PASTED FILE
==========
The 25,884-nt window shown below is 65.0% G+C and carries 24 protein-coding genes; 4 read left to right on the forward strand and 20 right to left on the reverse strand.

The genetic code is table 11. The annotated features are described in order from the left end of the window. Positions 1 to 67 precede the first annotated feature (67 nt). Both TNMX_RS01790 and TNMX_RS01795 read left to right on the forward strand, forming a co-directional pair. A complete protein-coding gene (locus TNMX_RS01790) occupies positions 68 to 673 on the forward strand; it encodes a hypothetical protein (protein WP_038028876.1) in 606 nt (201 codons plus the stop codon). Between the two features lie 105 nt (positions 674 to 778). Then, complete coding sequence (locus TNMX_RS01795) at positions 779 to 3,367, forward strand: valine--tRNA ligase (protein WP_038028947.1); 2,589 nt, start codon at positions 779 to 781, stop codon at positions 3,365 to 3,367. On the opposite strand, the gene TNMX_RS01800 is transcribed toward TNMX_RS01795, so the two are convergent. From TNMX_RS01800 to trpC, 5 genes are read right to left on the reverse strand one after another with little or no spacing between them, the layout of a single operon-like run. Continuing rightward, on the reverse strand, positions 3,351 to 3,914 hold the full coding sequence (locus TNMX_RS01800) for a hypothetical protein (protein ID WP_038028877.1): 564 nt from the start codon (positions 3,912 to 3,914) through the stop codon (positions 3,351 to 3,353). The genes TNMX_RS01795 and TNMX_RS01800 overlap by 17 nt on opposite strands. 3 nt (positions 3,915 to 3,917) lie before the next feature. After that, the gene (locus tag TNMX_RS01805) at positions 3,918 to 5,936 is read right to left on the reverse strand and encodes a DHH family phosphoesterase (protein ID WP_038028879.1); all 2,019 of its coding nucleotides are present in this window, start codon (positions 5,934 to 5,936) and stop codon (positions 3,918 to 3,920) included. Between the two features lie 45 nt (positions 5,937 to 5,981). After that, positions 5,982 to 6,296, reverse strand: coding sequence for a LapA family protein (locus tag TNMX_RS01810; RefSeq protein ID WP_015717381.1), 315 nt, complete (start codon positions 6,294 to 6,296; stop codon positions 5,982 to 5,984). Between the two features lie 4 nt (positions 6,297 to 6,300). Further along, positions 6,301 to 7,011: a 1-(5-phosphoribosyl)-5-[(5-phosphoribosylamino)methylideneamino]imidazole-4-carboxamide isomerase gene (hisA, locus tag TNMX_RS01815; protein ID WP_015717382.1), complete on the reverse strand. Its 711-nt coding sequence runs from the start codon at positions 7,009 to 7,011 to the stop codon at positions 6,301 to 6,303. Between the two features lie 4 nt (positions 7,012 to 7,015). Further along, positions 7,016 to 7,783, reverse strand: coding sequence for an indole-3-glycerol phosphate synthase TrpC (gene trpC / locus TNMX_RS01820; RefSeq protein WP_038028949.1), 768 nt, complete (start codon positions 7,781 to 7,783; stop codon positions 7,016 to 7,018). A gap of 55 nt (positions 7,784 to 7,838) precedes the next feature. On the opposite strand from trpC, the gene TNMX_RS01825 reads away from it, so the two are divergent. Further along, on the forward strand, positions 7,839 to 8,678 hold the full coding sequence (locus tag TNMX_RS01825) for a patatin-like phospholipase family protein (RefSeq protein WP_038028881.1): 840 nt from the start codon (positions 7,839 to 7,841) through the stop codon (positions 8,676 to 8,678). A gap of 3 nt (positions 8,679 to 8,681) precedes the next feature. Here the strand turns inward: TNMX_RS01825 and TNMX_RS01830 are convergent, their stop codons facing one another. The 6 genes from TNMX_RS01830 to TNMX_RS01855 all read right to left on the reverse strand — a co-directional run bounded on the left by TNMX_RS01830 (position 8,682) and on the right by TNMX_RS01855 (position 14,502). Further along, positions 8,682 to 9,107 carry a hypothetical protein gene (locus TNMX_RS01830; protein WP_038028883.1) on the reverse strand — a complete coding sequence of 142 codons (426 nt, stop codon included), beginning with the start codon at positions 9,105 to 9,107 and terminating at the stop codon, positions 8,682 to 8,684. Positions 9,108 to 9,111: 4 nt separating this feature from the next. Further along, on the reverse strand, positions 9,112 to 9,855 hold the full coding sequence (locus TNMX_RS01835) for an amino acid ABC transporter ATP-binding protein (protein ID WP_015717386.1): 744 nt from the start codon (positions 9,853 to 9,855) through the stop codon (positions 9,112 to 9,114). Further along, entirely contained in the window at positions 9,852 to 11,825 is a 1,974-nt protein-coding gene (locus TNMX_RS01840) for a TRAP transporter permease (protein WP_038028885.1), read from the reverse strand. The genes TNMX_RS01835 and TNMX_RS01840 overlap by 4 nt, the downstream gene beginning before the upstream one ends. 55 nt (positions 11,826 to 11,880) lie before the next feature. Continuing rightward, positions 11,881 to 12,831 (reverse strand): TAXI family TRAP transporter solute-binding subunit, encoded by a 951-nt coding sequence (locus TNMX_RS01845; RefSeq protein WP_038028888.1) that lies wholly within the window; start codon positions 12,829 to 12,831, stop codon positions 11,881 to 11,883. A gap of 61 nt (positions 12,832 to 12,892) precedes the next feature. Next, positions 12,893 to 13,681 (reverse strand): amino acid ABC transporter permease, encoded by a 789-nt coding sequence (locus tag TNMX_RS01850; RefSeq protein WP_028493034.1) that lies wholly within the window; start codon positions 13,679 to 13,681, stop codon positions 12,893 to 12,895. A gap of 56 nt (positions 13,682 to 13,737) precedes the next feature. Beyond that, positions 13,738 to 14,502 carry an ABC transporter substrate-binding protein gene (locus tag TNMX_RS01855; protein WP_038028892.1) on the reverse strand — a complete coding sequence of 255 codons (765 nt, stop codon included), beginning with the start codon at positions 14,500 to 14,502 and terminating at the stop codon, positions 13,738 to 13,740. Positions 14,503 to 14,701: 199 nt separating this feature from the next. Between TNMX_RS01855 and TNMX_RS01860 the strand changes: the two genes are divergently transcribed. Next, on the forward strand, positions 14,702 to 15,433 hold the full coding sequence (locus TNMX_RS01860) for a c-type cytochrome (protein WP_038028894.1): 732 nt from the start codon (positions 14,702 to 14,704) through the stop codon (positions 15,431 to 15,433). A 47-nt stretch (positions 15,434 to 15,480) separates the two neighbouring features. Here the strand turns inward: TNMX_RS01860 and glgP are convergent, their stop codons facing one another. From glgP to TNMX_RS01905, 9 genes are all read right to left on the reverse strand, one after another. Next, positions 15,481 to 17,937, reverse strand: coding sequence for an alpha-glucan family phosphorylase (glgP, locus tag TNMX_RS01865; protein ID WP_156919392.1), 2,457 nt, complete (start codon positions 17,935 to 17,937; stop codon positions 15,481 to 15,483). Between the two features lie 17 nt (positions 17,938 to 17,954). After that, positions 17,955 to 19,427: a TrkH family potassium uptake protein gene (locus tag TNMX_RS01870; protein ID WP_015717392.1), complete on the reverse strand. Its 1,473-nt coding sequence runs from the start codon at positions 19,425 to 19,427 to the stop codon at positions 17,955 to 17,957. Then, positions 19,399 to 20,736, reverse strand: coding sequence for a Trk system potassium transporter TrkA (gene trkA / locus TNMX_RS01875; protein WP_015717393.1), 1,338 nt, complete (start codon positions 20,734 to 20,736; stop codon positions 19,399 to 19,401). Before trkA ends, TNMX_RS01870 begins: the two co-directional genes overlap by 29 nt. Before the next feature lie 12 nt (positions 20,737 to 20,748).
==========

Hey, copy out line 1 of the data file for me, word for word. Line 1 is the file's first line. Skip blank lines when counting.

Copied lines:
The 25,884-nt window shown below is 65.0% G+C and carries 24 protein-coding genes; 4 read left to right on the forward strand and 20 right to left on the reverse strand.